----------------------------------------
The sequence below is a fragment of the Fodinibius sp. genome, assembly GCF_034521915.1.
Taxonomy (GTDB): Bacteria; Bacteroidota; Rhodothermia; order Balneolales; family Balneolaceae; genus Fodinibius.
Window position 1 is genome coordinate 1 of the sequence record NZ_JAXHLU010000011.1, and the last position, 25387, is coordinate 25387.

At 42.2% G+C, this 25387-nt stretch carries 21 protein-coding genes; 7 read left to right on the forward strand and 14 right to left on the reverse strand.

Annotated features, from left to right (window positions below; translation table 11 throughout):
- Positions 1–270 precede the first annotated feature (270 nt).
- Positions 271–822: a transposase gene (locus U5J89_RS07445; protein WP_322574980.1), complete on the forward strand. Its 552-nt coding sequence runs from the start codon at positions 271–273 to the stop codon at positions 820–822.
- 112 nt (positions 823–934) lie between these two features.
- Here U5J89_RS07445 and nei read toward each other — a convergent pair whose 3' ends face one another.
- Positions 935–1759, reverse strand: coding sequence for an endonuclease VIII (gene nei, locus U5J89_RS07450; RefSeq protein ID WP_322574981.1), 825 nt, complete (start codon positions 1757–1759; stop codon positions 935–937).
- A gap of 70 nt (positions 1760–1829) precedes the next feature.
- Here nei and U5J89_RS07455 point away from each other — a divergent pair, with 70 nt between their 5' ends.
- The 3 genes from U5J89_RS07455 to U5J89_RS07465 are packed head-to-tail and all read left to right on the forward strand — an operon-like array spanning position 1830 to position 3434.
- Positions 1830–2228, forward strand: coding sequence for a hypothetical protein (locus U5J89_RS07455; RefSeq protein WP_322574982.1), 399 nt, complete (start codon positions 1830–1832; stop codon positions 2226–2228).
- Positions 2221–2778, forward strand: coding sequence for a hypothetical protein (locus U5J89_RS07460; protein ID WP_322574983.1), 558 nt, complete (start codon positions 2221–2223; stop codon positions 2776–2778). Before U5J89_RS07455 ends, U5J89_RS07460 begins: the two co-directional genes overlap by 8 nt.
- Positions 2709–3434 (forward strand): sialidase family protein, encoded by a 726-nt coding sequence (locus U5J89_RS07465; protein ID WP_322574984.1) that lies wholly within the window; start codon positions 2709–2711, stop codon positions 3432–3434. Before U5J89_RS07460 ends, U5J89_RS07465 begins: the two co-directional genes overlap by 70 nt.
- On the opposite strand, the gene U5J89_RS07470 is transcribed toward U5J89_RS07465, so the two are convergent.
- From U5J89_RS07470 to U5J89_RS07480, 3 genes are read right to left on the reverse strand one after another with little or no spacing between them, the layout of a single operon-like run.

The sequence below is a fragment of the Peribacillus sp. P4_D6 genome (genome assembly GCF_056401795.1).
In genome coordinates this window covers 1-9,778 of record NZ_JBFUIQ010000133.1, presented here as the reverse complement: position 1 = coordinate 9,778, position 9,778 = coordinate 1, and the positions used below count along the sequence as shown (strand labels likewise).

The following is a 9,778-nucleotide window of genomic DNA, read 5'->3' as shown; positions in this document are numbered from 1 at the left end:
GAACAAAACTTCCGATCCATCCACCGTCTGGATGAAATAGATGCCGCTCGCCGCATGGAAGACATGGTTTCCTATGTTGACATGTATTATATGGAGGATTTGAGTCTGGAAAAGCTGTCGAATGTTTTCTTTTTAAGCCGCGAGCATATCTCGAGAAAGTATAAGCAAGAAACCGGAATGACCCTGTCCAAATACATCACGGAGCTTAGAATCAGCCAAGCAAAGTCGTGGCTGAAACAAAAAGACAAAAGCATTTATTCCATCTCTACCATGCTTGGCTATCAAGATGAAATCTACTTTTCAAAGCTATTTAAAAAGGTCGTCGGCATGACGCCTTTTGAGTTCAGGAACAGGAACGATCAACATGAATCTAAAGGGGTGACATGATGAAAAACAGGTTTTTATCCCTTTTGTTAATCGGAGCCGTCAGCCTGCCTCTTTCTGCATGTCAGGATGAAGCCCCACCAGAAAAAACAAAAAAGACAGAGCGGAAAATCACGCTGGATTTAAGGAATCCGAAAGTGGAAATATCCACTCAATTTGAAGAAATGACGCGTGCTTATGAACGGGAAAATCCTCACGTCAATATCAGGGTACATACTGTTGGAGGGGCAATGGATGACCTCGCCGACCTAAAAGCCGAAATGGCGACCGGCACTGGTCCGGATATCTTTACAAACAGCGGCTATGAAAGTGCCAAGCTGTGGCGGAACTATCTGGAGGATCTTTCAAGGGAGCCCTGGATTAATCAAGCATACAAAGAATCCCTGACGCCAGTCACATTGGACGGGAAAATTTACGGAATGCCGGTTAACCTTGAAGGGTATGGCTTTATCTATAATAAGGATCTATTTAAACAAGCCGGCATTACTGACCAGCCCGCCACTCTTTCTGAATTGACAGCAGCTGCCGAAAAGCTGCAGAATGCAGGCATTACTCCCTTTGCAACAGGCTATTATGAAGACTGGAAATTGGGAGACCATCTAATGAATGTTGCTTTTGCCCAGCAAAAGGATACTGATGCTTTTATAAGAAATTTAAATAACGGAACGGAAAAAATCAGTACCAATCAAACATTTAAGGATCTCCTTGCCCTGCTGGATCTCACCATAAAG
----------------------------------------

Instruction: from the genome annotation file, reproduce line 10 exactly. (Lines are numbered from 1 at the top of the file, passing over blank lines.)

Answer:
- Positions 935–1759, reverse strand: coding sequence for an endonuclease VIII (gene nei, locus U5J89_RS07450; RefSeq protein ID WP_322574981.1), 825 nt, complete (start codon positions 1757–1759; stop codon positions 935–937).